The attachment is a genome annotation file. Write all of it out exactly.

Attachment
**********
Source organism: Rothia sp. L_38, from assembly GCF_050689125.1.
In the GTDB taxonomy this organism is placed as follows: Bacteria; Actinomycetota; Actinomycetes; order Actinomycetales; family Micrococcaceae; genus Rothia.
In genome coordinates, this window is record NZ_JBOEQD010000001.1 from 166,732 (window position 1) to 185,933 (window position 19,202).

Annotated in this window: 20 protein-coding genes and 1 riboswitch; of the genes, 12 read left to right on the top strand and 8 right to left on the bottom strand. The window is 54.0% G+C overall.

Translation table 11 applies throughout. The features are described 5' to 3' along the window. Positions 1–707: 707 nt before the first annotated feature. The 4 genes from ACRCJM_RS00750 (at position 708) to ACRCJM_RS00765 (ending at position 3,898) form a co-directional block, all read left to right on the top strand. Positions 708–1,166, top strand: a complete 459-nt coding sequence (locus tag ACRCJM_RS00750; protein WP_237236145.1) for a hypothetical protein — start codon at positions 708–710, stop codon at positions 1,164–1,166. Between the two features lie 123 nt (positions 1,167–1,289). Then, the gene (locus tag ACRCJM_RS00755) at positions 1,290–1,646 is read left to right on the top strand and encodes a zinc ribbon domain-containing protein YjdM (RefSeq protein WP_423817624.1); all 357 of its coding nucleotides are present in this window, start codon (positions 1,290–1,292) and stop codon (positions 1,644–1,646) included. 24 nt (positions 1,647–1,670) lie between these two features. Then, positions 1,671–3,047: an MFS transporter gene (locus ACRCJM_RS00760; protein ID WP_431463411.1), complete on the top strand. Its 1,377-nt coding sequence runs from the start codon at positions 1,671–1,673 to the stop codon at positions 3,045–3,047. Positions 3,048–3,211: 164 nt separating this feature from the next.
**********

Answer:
Source organism: Rothia sp. L_38, from assembly GCF_050689125.1.
In the GTDB taxonomy this organism is placed as follows: Bacteria; Actinomycetota; Actinomycetes; order Actinomycetales; family Micrococcaceae; genus Rothia.
In genome coordinates, this window is record NZ_JBOEQD010000001.1 from 166,732 (window position 1) to 185,933 (window position 19,202).

Annotated in this window: 20 protein-coding genes and 1 riboswitch; of the genes, 12 read left to right on the top strand and 8 right to left on the bottom strand. The window is 54.0% G+C overall.

Translation table 11 applies throughout. The features are described 5' to 3' along the window. Positions 1–707: 707 nt before the first annotated feature. The 4 genes from ACRCJM_RS00750 (at position 708) to ACRCJM_RS00765 (ending at position 3,898) form a co-directional block, all read left to right on the top strand. Positions 708–1,166, top strand: a complete 459-nt coding sequence (locus tag ACRCJM_RS00750; protein WP_237236145.1) for a hypothetical protein — start codon at positions 708–710, stop codon at positions 1,164–1,166. Between the two features lie 123 nt (positions 1,167–1,289). Then, the gene (locus tag ACRCJM_RS00755) at positions 1,290–1,646 is read left to right on the top strand and encodes a zinc ribbon domain-containing protein YjdM (RefSeq protein WP_423817624.1); all 357 of its coding nucleotides are present in this window, start codon (positions 1,290–1,292) and stop codon (positions 1,644–1,646) included. 24 nt (positions 1,647–1,670) lie between these two features. Then, positions 1,671–3,047: an MFS transporter gene (locus ACRCJM_RS00760; protein ID WP_431463411.1), complete on the top strand. Its 1,377-nt coding sequence runs from the start codon at positions 1,671–1,673 to the stop codon at positions 3,045–3,047. Positions 3,048–3,211: 164 nt separating this feature from the next.